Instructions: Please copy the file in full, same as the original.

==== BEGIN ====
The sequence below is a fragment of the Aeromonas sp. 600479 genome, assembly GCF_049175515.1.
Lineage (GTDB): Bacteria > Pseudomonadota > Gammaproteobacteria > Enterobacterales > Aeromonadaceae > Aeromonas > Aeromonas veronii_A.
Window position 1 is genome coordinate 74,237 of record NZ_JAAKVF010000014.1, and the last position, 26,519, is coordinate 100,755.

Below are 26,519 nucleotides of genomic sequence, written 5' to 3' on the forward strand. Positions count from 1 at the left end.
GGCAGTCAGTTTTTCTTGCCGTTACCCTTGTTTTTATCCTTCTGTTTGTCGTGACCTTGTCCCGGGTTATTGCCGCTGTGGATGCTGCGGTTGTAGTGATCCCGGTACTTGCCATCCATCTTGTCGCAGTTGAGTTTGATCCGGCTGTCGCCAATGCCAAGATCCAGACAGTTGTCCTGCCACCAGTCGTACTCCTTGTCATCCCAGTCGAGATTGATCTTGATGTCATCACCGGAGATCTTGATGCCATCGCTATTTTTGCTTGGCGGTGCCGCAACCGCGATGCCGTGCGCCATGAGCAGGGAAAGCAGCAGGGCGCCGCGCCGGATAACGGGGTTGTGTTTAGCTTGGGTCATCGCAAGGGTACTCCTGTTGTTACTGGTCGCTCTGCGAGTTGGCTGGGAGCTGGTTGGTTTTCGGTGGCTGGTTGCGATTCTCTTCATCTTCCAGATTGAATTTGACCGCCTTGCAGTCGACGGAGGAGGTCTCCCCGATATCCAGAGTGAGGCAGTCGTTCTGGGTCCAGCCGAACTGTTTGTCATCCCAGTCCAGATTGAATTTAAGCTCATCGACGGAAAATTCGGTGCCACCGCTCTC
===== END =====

The sequence below is a fragment of the Aeromonas sp. 600479 genome, assembly GCF_049175515.1.
Lineage (GTDB): Bacteria > Pseudomonadota > Gammaproteobacteria > Enterobacterales > Aeromonadaceae > Aeromonas > Aeromonas veronii_A.
Window position 1 is genome coordinate 74,237 of record NZ_JAAKVF010000014.1, and the last position, 26,519, is coordinate 100,755.

Below are 26,519 nucleotides of genomic sequence, written 5' to 3' on the forward strand. Positions count from 1 at the left end.
GGCAGTCAGTTTTTCTTGCCGTTACCCTTGTTTTTATCCTTCTGTTTGTCGTGACCTTGTCCCGGGTTATTGCCGCTGTGGATGCTGCGGTTGTAGTGATCCCGGTACTTGCCATCCATCTTGTCGCAGTTGAGTTTGATCCGGCTGTCGCCAATGCCAAGATCCAGACAGTTGTCCTGCCACCAGTCGTACTCCTTGTCATCCCAGTCGAGATTGATCTTGATGTCATCACCGGAGATCTTGATGCCATCGCTATTTTTGCTTGGCGGTGCCGCAACCGCGATGCCGTGCGCCATGAGCAGGGAAAGCAGCAGGGCGCCGCGCCGGATAACGGGGTTGTGTTTAGCTTGGGTCATCGCAAGGGTACTCCTGTTGTTACTGGTCGCTCTGCGAGTTGGCTGGGAGCTGGTTGGTTTTCGGTGGCTGGTTGCGATTCTCTTCATCTTCCAGATTGAATTTGACCGCCTTGCAGTCGACGGAGGAGGTCTCCCCGATATCCAGAGTGAGGCAGTCGTTCTGGGTCCAGCCGAACTGTTTGTCATCCCAGTCCAGATTGAATTTAAGCTCATCGACGGAAAATTCGGTGCCACCGCTCTC